“Vladimir is an audacious story about gender, power, and shame told through the charged voice of an English professor at a small liberal arts college. The personal and political come to an explosive conclusion in this clever debut.”
— Linda Kass, Gramercy Books, Bexley, OH
An NPR, Washington Post, Time, People, Vulture, Guardian, Vox, Kirkus Reviews, Newsweek, LitHub, and New York Public Library Best Book of the Year * “Delightful…cathartic, devious, and terrifically entertaining.” —The New York Times * “Timely, whip-smart, and darkly funny.” —People (Book of the Week)
A provocative, razor-sharp, and timely debut novel about a beloved English professor facing a slew of accusations against her professor husband by former students—a situation that becomes more complicated when she herself develops an obsession of her own...
“When I was a child, I loved old men, and I could tell that they also loved me.” And so we are introduced to our narrator who’s “a work of art in herself” (The Washington Post): a popular English professor whose charismatic husband at the same small liberal arts college is under investigation for his inappropriate relationships with his former students. The couple have long had a mutual understanding when it comes to their extra-marital pursuits, but with these new allegations, life has become far less comfortable for them both. And when our narrator becomes increasingly infatuated with Vladimir—a celebrated, married young novelist who’s just arrived on campus—their tinder box world comes dangerously close to exploding.
“Timely, whip-smart, and darkly funny” (People), Vladimir takes us into charged territory, where the boundaries of morality bump up against the impulses of the human heart. This edgy, uncommonly assured debut perfectly captures the personal and political minefield of our current moment, exposing the nuances and the grey area between power and desire.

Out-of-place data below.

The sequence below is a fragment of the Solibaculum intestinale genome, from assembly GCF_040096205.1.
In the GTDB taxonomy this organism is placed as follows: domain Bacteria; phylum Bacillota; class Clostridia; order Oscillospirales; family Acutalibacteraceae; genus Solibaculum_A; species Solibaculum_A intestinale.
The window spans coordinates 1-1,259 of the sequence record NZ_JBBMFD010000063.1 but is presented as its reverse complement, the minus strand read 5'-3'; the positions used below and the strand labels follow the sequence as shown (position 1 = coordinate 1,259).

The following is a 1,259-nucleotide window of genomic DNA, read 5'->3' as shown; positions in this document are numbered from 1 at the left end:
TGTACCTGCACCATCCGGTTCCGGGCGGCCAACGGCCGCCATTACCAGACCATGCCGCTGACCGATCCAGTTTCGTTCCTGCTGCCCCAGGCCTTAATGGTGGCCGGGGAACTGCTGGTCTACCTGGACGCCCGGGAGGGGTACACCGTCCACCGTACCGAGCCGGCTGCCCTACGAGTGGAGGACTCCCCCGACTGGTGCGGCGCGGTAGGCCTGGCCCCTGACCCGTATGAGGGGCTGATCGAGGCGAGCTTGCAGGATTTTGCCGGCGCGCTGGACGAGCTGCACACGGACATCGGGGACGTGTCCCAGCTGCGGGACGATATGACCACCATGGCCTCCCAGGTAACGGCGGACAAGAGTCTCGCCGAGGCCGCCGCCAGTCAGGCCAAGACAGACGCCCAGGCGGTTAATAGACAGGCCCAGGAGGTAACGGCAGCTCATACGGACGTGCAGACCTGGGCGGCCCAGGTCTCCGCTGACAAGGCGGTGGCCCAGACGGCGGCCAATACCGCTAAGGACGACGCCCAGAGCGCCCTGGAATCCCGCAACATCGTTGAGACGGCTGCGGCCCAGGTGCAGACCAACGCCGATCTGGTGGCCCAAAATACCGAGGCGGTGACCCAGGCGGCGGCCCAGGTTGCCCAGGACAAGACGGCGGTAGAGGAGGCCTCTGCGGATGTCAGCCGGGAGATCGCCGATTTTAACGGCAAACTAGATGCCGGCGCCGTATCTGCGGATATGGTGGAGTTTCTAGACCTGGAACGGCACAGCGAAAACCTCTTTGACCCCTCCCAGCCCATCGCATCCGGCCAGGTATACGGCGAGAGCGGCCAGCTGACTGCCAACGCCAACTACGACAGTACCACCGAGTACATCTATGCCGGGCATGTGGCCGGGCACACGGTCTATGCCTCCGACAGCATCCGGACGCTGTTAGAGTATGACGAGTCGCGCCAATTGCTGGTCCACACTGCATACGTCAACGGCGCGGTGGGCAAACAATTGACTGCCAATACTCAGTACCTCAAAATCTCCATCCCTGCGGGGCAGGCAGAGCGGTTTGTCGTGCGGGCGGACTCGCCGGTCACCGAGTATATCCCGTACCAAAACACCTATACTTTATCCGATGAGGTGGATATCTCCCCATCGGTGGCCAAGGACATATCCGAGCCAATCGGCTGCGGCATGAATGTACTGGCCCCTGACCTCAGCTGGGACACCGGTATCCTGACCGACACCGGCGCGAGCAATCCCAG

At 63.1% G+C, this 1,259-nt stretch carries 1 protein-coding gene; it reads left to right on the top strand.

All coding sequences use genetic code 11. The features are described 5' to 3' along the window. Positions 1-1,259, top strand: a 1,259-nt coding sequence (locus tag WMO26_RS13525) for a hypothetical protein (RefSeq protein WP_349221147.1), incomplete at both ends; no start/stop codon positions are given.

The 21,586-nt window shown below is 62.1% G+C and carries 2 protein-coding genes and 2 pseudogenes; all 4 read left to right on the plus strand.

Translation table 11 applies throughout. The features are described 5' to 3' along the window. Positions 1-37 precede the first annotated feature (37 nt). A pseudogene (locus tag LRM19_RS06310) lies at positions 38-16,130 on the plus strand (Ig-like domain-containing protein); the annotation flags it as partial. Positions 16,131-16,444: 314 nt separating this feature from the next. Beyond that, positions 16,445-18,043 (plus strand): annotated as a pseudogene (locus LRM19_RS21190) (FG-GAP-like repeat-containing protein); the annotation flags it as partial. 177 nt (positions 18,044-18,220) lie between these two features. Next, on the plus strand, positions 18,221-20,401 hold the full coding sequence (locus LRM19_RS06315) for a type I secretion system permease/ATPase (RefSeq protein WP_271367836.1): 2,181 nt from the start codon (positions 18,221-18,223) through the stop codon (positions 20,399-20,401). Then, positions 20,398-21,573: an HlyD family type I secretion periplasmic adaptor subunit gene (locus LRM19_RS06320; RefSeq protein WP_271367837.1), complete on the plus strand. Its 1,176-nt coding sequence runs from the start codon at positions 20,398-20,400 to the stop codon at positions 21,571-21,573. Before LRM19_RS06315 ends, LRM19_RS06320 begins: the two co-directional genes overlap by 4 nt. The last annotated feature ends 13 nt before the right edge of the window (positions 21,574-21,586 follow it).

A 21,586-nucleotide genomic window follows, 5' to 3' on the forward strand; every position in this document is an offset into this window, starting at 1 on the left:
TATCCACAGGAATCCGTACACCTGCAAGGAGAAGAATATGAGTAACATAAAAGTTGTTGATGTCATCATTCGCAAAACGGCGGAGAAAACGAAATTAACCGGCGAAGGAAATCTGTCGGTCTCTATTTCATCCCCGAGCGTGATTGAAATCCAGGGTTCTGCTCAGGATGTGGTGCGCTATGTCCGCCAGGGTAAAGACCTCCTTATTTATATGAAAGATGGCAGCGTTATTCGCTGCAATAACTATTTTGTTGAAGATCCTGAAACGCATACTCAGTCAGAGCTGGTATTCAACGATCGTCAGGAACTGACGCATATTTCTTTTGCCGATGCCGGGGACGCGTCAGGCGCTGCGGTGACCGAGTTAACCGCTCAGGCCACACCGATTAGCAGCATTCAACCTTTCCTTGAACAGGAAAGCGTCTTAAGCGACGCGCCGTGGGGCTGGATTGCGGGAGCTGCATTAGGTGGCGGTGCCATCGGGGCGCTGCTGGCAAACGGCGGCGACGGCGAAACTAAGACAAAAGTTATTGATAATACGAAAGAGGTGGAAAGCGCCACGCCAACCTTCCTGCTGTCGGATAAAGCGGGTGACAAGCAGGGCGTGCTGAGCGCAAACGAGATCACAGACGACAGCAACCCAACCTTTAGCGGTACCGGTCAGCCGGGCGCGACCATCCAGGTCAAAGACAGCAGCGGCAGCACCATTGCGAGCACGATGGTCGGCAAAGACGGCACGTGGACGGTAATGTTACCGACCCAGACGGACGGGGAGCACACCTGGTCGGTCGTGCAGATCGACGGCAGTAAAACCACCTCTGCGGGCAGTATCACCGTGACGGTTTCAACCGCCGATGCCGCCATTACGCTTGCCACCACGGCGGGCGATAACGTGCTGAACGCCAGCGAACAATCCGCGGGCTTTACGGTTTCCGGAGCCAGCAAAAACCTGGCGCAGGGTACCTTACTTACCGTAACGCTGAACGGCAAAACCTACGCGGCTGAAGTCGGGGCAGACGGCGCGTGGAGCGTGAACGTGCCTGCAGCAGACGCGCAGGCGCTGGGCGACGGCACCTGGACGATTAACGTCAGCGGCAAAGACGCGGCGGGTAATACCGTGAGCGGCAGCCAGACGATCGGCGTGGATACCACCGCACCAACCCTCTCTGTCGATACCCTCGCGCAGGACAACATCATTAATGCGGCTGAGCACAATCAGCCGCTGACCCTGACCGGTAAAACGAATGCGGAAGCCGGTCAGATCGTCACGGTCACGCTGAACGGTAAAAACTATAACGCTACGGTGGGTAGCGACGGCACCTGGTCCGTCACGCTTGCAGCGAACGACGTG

About the Author
Julia May Jonas is a writer and theater director. She has taught theater at Skidmore College and New York University, and lives in Brooklyn with her family. Vladimir is her debut novel.
“Delightful…a witty dance with the ghost of Nabokov and a razor-edged commentary on academia at our current fraught moment...by turns, cathartic, devious and terrifically entertaining.” —Jean Hanff Korelitz, The New York Times
"A virtuoso debut...our unnamed narrator [is] so witty, sharp and seductive that, as a reader, I was pretty much putty in her hands." —Maureen Corrigan, Fresh Air
“Vladimir goes into such outrageous territory that my jaw literally dropped at moments while I was reading it. There’s a rare blend here of depth of character, mesmerizing prose, and fast-paced action.” —Kate Tuttle, The Boston Globe
“Jonas, with a potent, pumping voice, has drawn a character so powerfully candid that when she does things that are malicious, dangerous and, yes, predatory, we only want her to do them again.” —Jessica Ferri, Los Angeles Times
"A deliciously dark fable of sex and power... Earmark an entire afternoon to devour this propulsive story of obsession, scandal, and transgressive desire." —Esquire
If Netflix’s The Chair, Lisa Taddeo’s best-seller Three Women, and the most compelling passages of Ottessa Moshfegh’s Death in Her Hands had a love child (just go with me here), it would be this fiction debut. With a title character who’s a sought-after young novelist new to a college faculty, Vladimir leaves the reader with more questions than answers—about sex, and sexual politics—in the most delicious way. —Entertainment Weekly
"Jonas’s narrator is a work of art in herself." —The Washington Post
“Timely, whip-smart, and darkly funny.” —People (Book of the Week)
“[Vladimir] soldiers into charged territory... with an unreliable and at times almost defiantly unlikable narrator at the helm. This woman is no joke. She’s ravenous—for rich and indulgent meals, big sloshing glasses of wine and sneaked cigarettes... In taking this older woman's desire deadly seriously, Vladimir proves seductively subversive." —USA Today
"Funny, wise and instantly engaging, Vladimir is how I like my thrill rides: brainy and sexy." —Maria Semple, author of Where'd You Go Bernadette
"Outrageously fun... Jonas unravels a taut and bold narrative about power, ambition, and female desire." —Time